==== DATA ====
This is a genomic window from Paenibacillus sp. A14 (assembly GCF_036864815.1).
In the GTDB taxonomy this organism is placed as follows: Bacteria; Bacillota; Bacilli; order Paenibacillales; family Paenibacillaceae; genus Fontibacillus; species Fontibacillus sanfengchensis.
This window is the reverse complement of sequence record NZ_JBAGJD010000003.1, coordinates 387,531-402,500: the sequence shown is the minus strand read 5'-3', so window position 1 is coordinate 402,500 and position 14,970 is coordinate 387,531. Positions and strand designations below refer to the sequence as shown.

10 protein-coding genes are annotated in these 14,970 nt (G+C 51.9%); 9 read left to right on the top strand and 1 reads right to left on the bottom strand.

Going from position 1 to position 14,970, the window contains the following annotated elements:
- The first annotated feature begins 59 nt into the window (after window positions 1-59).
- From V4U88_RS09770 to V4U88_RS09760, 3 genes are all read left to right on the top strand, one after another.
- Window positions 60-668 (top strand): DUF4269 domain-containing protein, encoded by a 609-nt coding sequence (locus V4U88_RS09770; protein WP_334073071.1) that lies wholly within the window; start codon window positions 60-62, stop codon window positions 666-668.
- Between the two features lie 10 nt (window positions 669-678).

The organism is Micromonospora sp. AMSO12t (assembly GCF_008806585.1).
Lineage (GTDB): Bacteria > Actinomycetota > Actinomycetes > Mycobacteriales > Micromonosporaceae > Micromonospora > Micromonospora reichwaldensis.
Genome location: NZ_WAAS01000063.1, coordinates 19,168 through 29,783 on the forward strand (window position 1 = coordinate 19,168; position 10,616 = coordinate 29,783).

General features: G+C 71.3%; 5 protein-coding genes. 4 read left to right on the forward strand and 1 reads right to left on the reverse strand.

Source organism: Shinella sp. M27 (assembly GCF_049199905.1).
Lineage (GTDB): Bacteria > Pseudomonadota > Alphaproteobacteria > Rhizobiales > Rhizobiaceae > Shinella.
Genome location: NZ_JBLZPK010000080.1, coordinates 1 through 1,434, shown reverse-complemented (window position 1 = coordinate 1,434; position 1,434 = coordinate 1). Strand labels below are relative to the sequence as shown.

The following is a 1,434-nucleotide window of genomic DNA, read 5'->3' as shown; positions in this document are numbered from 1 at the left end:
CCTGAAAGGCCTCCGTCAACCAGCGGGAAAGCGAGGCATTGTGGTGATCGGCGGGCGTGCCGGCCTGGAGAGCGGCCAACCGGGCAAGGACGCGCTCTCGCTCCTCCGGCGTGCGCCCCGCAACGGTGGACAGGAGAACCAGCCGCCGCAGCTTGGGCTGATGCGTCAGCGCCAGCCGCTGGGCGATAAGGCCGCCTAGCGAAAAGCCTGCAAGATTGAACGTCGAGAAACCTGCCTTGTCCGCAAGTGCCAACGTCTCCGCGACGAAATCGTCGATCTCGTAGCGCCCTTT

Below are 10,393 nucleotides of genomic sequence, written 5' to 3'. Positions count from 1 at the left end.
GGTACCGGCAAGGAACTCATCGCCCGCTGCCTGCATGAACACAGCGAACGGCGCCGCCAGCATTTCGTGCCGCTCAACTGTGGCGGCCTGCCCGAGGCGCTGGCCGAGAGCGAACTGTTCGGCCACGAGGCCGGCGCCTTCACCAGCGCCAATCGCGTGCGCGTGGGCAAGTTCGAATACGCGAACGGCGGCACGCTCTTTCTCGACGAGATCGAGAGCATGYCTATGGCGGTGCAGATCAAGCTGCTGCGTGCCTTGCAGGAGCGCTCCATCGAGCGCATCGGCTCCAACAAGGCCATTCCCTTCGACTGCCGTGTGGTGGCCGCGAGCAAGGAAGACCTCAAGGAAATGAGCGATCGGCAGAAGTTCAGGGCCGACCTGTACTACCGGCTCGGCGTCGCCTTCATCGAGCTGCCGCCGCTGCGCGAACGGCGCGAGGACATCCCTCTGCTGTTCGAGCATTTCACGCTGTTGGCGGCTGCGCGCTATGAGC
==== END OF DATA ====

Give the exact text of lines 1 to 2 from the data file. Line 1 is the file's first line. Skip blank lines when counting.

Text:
This is a genomic window from Paenibacillus sp. A14 (assembly GCF_036864815.1).
In the GTDB taxonomy this organism is placed as follows: Bacteria; Bacillota; Bacilli; order Paenibacillales; family Paenibacillaceae; genus Fontibacillus; species Fontibacillus sanfengchensis.